roughly with altitude, and from bottom to top are called Lower
Sonoran, Upper Sonoran, Transition, Canadian, Hudsonian, and
Arctic-Alpine. As will be recognized at once, these zones are in the
nature of temperature belts, the warmest at the base of the mountains,
the coldest at the crest, on the highest peaks. It will be further
seen that they correspond roughly to the transcontinental belts of
climate, and that they bear names significant of their location—Sonora
(in northern Mexico), Canada, Hudson Bay, etc.

Posted by
12585 posts

Coming in on 120, you will pass through the area that was burned in the 2013 Rim fire, after you pass through Groveland. We drove out of the park that way in 2014, and at some viewpoints all you can see is black and burned stumps. Hopefully a few young plants have started to re-grow.

Posted by
48 posts

Thank you so much everyone!! Love the webcams. It is tough having the driving on mountain road phobia since those are often the most beautiful places to go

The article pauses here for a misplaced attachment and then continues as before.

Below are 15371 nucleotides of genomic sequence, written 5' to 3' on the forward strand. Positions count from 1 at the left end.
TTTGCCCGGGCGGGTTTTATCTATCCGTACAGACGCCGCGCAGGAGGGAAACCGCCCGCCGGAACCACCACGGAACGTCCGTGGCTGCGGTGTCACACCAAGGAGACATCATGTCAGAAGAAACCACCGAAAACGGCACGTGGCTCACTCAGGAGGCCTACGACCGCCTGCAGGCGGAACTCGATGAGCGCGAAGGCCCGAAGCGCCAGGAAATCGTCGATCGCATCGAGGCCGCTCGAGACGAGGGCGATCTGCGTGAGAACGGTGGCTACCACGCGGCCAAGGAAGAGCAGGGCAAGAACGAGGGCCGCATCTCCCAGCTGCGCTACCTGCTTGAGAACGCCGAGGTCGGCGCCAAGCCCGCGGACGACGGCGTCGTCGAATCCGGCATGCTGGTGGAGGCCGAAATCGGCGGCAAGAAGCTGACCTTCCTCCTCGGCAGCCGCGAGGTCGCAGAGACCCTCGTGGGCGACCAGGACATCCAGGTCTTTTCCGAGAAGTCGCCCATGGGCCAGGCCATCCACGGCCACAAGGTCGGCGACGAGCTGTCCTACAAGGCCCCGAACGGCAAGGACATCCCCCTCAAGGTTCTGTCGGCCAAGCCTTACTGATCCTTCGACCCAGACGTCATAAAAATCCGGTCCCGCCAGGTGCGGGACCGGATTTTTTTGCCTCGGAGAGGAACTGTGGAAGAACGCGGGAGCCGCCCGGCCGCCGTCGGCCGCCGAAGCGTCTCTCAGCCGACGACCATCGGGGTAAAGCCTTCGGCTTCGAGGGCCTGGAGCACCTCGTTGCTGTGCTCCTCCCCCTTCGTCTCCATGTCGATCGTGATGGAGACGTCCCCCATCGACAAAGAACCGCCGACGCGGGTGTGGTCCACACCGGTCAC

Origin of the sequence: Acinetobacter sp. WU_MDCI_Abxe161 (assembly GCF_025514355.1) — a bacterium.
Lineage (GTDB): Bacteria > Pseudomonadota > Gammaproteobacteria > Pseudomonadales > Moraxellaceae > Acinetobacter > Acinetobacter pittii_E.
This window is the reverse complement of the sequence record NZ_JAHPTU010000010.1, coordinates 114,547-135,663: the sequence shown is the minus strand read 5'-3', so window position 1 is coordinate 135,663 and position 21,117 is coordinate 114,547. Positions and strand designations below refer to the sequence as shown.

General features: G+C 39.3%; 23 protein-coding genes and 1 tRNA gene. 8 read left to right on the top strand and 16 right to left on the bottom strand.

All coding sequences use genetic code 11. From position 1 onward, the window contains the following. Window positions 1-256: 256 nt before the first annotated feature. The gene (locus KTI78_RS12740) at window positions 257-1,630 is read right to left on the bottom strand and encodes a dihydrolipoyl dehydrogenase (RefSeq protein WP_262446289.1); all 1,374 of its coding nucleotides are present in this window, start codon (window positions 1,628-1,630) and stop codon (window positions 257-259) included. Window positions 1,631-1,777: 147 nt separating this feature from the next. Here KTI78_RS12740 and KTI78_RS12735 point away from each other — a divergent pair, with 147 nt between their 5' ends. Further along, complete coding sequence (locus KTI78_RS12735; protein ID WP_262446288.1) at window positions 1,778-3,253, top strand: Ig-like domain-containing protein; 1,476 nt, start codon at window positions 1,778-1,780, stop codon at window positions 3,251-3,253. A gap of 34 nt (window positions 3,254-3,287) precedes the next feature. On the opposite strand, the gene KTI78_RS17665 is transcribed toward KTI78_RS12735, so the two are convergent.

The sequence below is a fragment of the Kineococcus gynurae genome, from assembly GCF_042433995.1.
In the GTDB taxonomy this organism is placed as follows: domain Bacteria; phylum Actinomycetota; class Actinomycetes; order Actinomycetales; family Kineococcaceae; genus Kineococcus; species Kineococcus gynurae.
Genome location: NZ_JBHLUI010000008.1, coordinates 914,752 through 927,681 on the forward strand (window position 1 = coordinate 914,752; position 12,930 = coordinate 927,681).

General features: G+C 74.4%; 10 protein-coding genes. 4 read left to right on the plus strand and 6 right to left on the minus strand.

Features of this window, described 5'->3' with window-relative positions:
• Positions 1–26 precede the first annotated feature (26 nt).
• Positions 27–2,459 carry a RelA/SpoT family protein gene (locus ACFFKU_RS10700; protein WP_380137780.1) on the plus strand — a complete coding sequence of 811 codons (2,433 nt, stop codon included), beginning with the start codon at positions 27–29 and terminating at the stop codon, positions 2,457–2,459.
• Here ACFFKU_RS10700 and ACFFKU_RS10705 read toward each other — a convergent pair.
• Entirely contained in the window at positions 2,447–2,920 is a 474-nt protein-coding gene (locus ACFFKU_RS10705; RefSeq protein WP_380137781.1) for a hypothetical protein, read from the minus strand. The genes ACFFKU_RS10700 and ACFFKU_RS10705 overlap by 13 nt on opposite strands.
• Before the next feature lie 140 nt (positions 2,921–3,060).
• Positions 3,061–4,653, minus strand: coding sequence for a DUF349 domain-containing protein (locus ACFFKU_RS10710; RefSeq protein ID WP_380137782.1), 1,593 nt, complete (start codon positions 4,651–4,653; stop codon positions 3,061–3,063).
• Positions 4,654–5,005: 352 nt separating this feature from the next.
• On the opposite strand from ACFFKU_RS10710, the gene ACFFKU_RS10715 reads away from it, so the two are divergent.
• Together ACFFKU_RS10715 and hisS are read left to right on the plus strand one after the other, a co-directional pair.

Ellen

Posted by
10309 posts

In my early tour days, over 20 years ago, I led tours that went from Yosemite to San Francisco (and vice versa). If I remember correctly, the road wasn't bad. You may stop at one viewpoint that looks down towards Yosemite Falls but you don't have to leave the coach. And, if there is an area you aren't happy with, close your eyes. Yosemite is a beautiful park and shouldn't be missed. Just realize a one day tour will be a very long day.

And depending on when you are going, the park could be very crowded. Best to go on a weekday than a weekend.

As stated earlier, the road is nowhere as scary as parts of U.S. 1 in a large coach.

Posted by
12585 posts